Quick and Agile Netflix 3.0
Netflix has become the best example of how to successfully challenge, and change the television industry. It has built its success with a content strategy that involves innovative original programming mixed with a much larger base of older network shows or “reruns”. In today’s dynamic business world, what marks success is your suppleness and agility more than anything else. You need to adapt fast, wasting no time, on the road to action. There are too many people going your way and you need to stay ahead of everybody else. Netflix is one such company that has proven itself to be one of the most adaptable media companies in history. Do you remember that Netflix started out doing mail-order DVD rentals, pivoted to a subscription streaming service for movies, pivoted again to a streaming service that mostly featured older episodes of TV shows, and then pivoted a fourth time to a network producing award-winning original programming? This capacity for remaking itself in mid-stream will prove valuable as Netflix faces these new challenges. So what are the challenges Netflix is faced with? And how is Netflix planning to cope with them?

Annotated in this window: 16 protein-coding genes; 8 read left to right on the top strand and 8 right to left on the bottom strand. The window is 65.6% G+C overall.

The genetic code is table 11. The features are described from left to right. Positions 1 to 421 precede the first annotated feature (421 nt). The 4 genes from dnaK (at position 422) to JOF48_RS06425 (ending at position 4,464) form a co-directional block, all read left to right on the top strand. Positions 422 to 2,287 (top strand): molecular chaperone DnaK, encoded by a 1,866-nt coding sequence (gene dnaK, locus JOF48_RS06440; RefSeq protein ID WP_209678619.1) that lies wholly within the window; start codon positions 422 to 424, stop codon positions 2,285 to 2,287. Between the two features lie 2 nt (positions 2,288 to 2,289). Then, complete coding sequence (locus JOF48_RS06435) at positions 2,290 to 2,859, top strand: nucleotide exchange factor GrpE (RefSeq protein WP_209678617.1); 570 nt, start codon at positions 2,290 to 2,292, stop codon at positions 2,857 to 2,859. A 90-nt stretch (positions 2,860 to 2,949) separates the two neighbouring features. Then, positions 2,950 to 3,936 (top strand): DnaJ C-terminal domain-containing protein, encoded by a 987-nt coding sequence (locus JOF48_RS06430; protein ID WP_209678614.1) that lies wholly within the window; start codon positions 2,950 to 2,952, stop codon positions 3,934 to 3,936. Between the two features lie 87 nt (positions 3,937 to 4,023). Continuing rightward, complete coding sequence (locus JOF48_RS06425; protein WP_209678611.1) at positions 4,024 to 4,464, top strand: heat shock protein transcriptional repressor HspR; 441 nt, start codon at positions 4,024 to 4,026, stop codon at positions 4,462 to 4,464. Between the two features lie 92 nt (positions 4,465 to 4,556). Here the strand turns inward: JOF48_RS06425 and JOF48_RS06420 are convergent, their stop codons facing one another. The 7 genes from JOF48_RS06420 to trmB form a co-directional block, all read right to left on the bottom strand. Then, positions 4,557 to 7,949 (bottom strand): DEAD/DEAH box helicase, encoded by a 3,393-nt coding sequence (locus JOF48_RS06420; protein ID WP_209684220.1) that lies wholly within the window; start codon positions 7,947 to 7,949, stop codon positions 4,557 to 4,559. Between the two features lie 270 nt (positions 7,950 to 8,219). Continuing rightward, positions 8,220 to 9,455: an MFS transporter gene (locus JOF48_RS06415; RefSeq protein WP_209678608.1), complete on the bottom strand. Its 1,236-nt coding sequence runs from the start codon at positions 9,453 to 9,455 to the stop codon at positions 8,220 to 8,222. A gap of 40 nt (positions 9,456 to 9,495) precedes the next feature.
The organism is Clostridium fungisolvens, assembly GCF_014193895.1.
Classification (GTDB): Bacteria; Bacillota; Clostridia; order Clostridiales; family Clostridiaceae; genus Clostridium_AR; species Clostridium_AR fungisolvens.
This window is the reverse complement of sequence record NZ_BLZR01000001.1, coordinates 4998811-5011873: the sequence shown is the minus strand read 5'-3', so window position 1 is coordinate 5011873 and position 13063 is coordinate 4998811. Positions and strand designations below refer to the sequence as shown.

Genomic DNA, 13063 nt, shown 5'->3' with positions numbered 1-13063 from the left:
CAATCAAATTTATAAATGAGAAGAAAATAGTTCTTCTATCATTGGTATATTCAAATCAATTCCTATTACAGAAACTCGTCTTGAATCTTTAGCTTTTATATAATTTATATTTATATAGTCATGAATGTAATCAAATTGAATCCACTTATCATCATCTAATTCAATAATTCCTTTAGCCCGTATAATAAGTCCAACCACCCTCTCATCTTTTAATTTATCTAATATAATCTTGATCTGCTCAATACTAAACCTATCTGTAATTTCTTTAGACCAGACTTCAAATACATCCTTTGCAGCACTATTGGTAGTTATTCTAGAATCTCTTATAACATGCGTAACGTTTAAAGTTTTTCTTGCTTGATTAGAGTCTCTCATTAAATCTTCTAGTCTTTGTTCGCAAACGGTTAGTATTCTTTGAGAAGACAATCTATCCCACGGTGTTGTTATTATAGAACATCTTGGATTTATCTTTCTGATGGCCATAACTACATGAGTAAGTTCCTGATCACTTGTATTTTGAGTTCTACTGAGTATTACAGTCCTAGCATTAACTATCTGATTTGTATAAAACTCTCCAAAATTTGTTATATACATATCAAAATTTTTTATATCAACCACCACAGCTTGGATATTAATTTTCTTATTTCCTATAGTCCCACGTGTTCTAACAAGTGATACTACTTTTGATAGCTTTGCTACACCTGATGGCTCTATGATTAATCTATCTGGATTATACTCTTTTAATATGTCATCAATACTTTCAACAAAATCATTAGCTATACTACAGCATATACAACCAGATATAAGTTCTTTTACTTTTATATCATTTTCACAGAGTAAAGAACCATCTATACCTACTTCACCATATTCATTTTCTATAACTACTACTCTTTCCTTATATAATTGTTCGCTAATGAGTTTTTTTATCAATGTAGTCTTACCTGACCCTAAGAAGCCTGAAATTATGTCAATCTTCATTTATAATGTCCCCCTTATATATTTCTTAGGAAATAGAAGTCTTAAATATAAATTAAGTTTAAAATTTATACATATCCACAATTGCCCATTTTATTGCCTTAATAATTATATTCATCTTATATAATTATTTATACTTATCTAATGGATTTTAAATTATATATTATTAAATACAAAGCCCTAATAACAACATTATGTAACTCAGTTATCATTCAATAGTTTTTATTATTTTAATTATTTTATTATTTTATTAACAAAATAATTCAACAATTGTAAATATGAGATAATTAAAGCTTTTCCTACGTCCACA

First Challenge: Losing Out on Old Business from Networks
Netflix is facing two very serious challenges to its current dominance over OTT streaming, and its business may never be the same. The first challenge that Netflix is facing, the more immediate of the two, is that the networks from which Netflix has procured content rights for the past few years may no longer want to do business with them. The TV networks have come to realize that selling Netflix the rights to their older shows is no longer in their best interest. It made sense at first as Netflix was mostly buying up older seasons of shows that weren’t yet available for syndication and paying top dollar for them. This initially seemed to be a great deal for the networks, which were getting millions of dollars for episodes that would have otherwise sat on the shelf. Also, the success of shows like Breaking Bad and The Walking Dead proved that viewers who caught up with shows on Netflix would often start watching them live, thus bringing new traffic to the networks.